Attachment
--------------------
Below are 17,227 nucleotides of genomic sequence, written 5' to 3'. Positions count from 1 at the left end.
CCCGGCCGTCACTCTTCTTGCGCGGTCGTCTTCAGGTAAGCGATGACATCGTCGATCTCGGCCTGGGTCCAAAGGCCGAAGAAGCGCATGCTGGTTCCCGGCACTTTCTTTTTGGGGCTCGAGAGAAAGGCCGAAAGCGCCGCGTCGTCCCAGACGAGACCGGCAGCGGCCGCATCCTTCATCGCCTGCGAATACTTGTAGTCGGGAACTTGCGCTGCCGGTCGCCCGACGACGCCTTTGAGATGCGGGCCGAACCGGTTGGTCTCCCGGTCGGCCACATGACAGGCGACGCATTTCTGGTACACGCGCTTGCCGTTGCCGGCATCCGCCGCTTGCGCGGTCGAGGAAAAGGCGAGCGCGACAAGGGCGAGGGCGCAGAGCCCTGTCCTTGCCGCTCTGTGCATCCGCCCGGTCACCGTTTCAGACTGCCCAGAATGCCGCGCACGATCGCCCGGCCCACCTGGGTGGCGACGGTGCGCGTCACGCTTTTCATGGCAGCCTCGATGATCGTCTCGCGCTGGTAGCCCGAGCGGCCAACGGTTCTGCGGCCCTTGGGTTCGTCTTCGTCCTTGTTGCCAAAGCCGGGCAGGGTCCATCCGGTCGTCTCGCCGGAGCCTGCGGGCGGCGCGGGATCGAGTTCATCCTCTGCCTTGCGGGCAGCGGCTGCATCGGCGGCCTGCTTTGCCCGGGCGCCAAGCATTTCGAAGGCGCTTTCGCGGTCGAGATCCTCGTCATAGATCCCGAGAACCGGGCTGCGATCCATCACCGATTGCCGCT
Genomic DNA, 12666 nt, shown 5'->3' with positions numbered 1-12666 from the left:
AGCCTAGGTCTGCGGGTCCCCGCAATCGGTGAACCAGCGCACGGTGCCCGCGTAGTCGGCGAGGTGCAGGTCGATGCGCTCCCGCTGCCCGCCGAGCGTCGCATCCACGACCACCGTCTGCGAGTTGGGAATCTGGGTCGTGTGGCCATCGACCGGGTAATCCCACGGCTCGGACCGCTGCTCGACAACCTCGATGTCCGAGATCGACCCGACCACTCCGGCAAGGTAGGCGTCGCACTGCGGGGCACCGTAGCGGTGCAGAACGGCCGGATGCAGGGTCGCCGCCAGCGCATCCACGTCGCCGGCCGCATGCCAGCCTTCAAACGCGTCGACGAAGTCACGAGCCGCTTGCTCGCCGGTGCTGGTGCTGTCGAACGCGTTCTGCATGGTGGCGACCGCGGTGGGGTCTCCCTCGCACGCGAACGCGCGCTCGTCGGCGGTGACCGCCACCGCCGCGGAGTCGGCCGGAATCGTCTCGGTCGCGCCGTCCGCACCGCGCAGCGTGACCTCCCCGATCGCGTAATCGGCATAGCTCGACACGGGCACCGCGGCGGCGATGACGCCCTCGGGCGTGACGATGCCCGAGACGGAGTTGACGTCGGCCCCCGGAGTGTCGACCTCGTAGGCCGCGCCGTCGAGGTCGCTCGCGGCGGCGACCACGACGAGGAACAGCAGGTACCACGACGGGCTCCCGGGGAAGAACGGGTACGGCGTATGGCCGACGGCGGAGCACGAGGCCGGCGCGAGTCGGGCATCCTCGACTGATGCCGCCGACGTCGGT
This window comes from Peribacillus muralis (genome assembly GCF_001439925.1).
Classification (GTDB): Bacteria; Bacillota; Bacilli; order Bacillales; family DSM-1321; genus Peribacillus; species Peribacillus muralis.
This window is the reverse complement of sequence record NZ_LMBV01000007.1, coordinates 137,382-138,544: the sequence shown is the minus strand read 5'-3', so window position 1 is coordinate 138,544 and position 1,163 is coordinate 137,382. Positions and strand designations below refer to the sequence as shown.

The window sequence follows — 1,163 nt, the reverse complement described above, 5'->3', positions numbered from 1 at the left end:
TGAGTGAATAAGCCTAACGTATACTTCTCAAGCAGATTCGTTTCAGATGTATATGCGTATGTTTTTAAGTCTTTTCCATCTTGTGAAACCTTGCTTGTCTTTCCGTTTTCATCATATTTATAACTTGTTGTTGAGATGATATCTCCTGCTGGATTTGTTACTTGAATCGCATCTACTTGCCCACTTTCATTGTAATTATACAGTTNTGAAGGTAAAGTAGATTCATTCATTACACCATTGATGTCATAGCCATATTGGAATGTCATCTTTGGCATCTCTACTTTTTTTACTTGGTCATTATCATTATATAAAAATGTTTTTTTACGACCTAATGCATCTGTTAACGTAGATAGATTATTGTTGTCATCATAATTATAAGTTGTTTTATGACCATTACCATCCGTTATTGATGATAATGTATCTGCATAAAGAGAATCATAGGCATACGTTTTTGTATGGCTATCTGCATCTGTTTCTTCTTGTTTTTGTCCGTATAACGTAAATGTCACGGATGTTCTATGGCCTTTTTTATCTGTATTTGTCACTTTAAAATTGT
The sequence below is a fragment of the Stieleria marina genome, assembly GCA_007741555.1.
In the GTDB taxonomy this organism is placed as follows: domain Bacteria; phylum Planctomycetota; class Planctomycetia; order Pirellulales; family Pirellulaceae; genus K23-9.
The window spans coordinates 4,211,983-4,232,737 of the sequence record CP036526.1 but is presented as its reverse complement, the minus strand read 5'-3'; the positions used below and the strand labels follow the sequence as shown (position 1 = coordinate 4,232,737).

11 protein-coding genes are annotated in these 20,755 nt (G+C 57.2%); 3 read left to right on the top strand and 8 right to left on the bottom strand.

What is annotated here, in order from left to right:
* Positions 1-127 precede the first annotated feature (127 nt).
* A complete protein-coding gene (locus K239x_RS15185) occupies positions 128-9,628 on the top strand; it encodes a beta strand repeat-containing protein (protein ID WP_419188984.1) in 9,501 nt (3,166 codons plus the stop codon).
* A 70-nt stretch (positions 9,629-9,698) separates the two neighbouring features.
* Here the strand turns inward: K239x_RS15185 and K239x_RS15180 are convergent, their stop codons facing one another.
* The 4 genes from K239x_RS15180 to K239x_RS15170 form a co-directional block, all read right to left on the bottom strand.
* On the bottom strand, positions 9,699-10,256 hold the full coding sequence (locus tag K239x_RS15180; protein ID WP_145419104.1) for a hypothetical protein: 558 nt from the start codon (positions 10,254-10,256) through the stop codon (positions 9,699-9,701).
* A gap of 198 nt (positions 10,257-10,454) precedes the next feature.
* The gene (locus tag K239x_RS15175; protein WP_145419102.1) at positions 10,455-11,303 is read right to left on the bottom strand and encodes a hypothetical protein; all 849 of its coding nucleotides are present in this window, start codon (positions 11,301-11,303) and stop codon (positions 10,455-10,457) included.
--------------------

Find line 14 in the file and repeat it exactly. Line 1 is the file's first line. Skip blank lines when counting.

What is annotated here, in order from left to right: